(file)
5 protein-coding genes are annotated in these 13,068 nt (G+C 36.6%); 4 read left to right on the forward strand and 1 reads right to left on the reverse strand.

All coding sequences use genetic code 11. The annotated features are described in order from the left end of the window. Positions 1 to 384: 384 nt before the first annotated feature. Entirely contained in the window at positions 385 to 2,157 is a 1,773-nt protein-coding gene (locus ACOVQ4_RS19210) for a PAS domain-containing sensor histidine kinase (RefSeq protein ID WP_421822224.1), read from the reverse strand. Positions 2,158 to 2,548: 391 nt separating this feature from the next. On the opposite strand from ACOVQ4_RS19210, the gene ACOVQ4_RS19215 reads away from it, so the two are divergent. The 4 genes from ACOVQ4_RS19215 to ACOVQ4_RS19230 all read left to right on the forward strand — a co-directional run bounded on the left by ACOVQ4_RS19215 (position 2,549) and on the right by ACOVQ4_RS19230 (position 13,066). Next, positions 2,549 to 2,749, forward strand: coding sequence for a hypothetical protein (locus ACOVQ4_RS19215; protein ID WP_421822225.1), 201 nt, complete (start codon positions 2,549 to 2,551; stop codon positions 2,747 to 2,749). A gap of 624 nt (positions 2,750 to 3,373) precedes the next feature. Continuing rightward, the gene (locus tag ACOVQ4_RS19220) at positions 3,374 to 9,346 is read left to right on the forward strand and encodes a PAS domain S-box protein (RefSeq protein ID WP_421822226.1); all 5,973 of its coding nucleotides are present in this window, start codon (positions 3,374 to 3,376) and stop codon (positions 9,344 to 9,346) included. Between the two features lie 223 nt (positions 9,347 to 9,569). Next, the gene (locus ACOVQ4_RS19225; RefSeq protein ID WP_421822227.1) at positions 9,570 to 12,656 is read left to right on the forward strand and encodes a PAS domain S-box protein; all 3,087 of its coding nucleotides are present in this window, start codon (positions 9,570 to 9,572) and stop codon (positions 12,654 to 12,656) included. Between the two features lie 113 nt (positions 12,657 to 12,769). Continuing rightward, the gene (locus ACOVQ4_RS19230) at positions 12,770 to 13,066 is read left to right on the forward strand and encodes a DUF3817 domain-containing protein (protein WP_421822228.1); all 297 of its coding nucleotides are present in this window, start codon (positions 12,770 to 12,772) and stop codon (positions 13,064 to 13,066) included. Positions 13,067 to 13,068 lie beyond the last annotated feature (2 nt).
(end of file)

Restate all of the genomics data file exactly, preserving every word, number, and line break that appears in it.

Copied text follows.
5 protein-coding genes are annotated in these 13,068 nt (G+C 36.6%); 4 read left to right on the forward strand and 1 reads right to left on the reverse strand.

All coding sequences use genetic code 11. The annotated features are described in order from the left end of the window. Positions 1 to 384: 384 nt before the first annotated feature. Entirely contained in the window at positions 385 to 2,157 is a 1,773-nt protein-coding gene (locus ACOVQ4_RS19210) for a PAS domain-containing sensor histidine kinase (RefSeq protein ID WP_421822224.1), read from the reverse strand. Positions 2,158 to 2,548: 391 nt separating this feature from the next. On the opposite strand from ACOVQ4_RS19210, the gene ACOVQ4_RS19215 reads away from it, so the two are divergent. The 4 genes from ACOVQ4_RS19215 to ACOVQ4_RS19230 all read left to right on the forward strand — a co-directional run bounded on the left by ACOVQ4_RS19215 (position 2,549) and on the right by ACOVQ4_RS19230 (position 13,066). Next, positions 2,549 to 2,749, forward strand: coding sequence for a hypothetical protein (locus ACOVQ4_RS19215; protein ID WP_421822225.1), 201 nt, complete (start codon positions 2,549 to 2,551; stop codon positions 2,747 to 2,749). A gap of 624 nt (positions 2,750 to 3,373) precedes the next feature. Continuing rightward, the gene (locus tag ACOVQ4_RS19220) at positions 3,374 to 9,346 is read left to right on the forward strand and encodes a PAS domain S-box protein (RefSeq protein ID WP_421822226.1); all 5,973 of its coding nucleotides are present in this window, start codon (positions 3,374 to 3,376) and stop codon (positions 9,344 to 9,346) included. Between the two features lie 223 nt (positions 9,347 to 9,569). Next, the gene (locus ACOVQ4_RS19225; RefSeq protein ID WP_421822227.1) at positions 9,570 to 12,656 is read left to right on the forward strand and encodes a PAS domain S-box protein; all 3,087 of its coding nucleotides are present in this window, start codon (positions 9,570 to 9,572) and stop codon (positions 12,654 to 12,656) included. Between the two features lie 113 nt (positions 12,657 to 12,769). Continuing rightward, the gene (locus ACOVQ4_RS19230) at positions 12,770 to 13,066 is read left to right on the forward strand and encodes a DUF3817 domain-containing protein (protein WP_421822228.1); all 297 of its coding nucleotides are present in this window, start codon (positions 12,770 to 12,772) and stop codon (positions 13,064 to 13,066) included. Positions 13,067 to 13,068 lie beyond the last annotated feature (2 nt).